In November 2015, a group of concerned students of color at Pitzer College presented a Letter of Demands to the President, Board of Trustees, Faculty Executive Committee, and Alumni.
The group of concerned students of color, comprised of representatives from the Asian Pacific American Coalition (APAC), Latinx Student Union (LSU), Black Student Union (BSU), and the First-Generation Mentor Program, called upon the College’s administration to address issues of marginalization as exhibited through hate crimes, lack of diversity, power structures within academia, and racial profiling on campus.
Responding to the Letter of Demands, Interim President Thomas Poon and senior leadership released the Living Document Addressing Campus Climate Diversity Issues, a working list of 33 College diversity issues with possible solutions and dedicated point people, in December 2015.
The document puts forth various efforts to meet the demands from last November, including the formation of a Working Group for Student Concerns, which met in February with over 70 students, staff and faculty participating.
In the letter, the concerned students demanded a statement of solidarity be released to the Pitzer and Claremont College communities, as well as an acknowledgment that campus protests are a legitimate means to challenge established power structures. The letter also demanded that the Pitzer President meet with marginalized students upon request, and that the College hire more staff and faculty members of color and other marginalized backgrounds.
Student Body President and member of the Latinx Student Union Josue Pasillas PZ ‘17 said that last year’s administration was taking the necessary steps to improve upon these issues.
“President Poon was a great listener. The concerns of students were a priority for him,” Pasillas said. “The Executive Board is committed to collaborating with President Oliver to foster an inclusive campus climate that recognizes the diverse experiences at this institution. Moving forward it is important that we facilitate college-wide dialogue to promote understanding and constructive exchanges.”
The Living Document also addresses the contempt many students had for the changes to the 7C Demonstration Policy, made last October. The revised policy prohibited any demonstration or action that is disruptive of campus operations, which many students saw as a violation of their right to free speech and dissent.
The letter from concerned students of color demanded the College validate the right to protest as a legitimate means to challenge systems of power. The Living Document states that “the College stands behind the principles of free speech and academic freedom. The process for revising the demonstration policy at The Claremont Colleges is now underway [and] will include the involvement of students, faculty, and staff.”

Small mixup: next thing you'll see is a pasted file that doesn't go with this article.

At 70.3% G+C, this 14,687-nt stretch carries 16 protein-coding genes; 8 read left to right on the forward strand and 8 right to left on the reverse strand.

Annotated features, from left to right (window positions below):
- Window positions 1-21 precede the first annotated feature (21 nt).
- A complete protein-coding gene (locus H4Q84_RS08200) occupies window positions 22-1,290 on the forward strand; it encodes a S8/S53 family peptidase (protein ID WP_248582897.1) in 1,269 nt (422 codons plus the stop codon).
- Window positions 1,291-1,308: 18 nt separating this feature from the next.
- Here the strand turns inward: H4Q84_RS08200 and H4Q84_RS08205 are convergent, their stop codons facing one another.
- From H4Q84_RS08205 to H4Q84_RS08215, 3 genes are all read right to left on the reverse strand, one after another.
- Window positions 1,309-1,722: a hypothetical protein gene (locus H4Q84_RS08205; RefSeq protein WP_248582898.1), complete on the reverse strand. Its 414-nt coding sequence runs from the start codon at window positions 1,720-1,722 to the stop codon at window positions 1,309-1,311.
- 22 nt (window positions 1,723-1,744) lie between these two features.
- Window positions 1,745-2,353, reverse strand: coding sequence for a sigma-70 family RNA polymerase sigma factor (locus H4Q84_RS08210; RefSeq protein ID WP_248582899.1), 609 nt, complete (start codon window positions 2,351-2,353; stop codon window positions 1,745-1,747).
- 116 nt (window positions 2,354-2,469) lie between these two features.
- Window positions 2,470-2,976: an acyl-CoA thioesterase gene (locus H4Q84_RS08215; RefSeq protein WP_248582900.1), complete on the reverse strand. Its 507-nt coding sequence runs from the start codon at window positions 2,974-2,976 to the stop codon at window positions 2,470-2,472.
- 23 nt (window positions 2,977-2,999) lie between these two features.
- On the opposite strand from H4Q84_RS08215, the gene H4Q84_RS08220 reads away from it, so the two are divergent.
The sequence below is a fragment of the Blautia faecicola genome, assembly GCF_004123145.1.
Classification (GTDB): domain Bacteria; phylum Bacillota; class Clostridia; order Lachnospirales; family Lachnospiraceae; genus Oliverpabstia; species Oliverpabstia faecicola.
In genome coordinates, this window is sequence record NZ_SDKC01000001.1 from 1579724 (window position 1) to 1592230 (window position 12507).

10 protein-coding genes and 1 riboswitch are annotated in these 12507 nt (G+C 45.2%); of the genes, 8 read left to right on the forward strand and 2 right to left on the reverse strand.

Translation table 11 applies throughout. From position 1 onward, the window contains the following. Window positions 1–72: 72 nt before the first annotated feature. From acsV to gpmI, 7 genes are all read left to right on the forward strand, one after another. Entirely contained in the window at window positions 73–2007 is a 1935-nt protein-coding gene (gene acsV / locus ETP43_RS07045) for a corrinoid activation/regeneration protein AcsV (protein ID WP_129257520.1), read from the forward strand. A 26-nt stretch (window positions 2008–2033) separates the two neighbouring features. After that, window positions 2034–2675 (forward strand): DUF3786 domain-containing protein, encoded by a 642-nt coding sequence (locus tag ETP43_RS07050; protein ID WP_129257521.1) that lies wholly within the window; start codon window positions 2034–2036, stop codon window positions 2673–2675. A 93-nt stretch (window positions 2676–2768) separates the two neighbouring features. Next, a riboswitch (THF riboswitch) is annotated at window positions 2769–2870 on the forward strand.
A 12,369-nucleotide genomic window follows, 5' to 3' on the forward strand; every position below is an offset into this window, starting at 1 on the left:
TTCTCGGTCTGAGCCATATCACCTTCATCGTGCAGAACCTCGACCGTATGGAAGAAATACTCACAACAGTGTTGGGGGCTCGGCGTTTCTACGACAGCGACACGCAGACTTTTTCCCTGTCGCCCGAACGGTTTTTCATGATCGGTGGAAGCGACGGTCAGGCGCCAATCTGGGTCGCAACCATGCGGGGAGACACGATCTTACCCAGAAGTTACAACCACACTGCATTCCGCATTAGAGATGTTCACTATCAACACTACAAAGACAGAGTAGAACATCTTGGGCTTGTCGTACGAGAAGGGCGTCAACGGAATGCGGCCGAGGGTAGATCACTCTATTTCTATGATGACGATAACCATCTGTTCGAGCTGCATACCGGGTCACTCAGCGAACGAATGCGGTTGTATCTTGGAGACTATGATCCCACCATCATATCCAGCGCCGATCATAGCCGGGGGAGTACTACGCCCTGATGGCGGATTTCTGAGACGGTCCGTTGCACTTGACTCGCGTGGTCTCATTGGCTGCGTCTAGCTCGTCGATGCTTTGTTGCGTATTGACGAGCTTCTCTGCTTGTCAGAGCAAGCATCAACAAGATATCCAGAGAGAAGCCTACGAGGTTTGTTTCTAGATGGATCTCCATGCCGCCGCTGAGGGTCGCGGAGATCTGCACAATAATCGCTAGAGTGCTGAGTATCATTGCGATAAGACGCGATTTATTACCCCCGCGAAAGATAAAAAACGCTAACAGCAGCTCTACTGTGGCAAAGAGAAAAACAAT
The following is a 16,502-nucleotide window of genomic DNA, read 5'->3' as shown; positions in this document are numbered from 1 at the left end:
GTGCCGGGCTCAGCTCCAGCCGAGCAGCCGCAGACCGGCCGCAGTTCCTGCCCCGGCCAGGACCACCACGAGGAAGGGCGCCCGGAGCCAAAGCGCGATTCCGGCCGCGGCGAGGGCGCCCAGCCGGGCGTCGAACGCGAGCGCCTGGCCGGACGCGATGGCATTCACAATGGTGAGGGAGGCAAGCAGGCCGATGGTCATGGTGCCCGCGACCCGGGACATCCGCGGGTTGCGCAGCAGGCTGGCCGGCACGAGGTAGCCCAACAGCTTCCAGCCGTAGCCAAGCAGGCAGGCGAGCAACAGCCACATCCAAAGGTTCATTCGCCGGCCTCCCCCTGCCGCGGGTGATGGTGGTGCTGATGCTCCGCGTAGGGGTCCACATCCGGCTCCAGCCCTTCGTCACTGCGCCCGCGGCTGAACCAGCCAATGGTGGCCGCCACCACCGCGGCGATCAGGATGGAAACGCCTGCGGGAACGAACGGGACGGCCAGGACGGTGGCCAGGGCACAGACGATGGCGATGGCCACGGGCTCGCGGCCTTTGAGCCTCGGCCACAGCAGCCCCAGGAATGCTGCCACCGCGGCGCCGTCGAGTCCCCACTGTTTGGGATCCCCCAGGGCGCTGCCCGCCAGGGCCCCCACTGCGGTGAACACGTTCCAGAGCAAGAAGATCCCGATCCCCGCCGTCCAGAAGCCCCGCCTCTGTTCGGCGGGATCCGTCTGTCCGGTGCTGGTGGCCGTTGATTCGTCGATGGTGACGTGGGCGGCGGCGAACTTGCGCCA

The Letter of Concerned Students of Color also demanded to hold campus safety and other policing authorities on campus accountable for racial profiling and criminalization of people of color on the Claremont Colleges. Noting that authoritarian figures have historically targeted men of color, queer people of color, and trans people of color, the Letter calls for heightened accountability and also the dismantling of the College Judicial Council.
The Letter expressed that students of color feel targeted in the College Judicial process. On Dec. 11, 2015, the Faculty Executive Committee voted to appoint a committee to evaluate the College Judicial Council process. The Judicial Council, comprised of ten students (five elected, five appointed), faculty appointed by the Faculty Executive Committee, and staff members appointed by the Staff Council, is tasked to hold hearings to determine if a student has violated the code of Student Conduct.
In an email to TSL, Vice President for Student Affairs Brian Carlisle wrote, “The Judicial Council has responsibility for revising the Code and making recommendations to the College Council for vote. The Council is working on changes to the Code currently.”
Student Senate plans to work towards finding tangible solutions to improve upon the Student Code of Conduct and assure that the College Judicial process is fair and just.
“Throughout the year, the Executive Board will be collaborating with Andrew Lydens [former Student Body President and current Chair of the Judicial Council] to review the College’s judicial process and to advocate for changes as needed,” Pasillas said.
Another issue put forth by the Letter of Demands is how racial affinity groups have been subjected to the same budgetary process of other student organizations and clubs.
“We will not be degraded, scrutinized, and have the purpose of the organization questioned or debated. We demand secure and sustainable funding.” The Letter stated. “We demand work-study positions be made available for marginalized students within student organizations to ensure our well-being.”
In an interview with TSL, Pasillas said, “The Pitzer College Student Senate is currently conducting a review of the budget process to create a fairer allocation of funds. We continue to stand in solidarity with all students of color as the college works to improve the campus climate.”
Pasillas continued, “Student engagement is one of the core values of this institution, and as students we need to own that core value and involve ourselves to make change happen. That has been the tradition at Pitzer since 1963. It’s on us to lead the change, not just the administration.”
The Pitzer College Living Document Addressing Campus Climate Diversity Issues is available online at http://pitweb.pitzer.edu/president/diversity/#letter.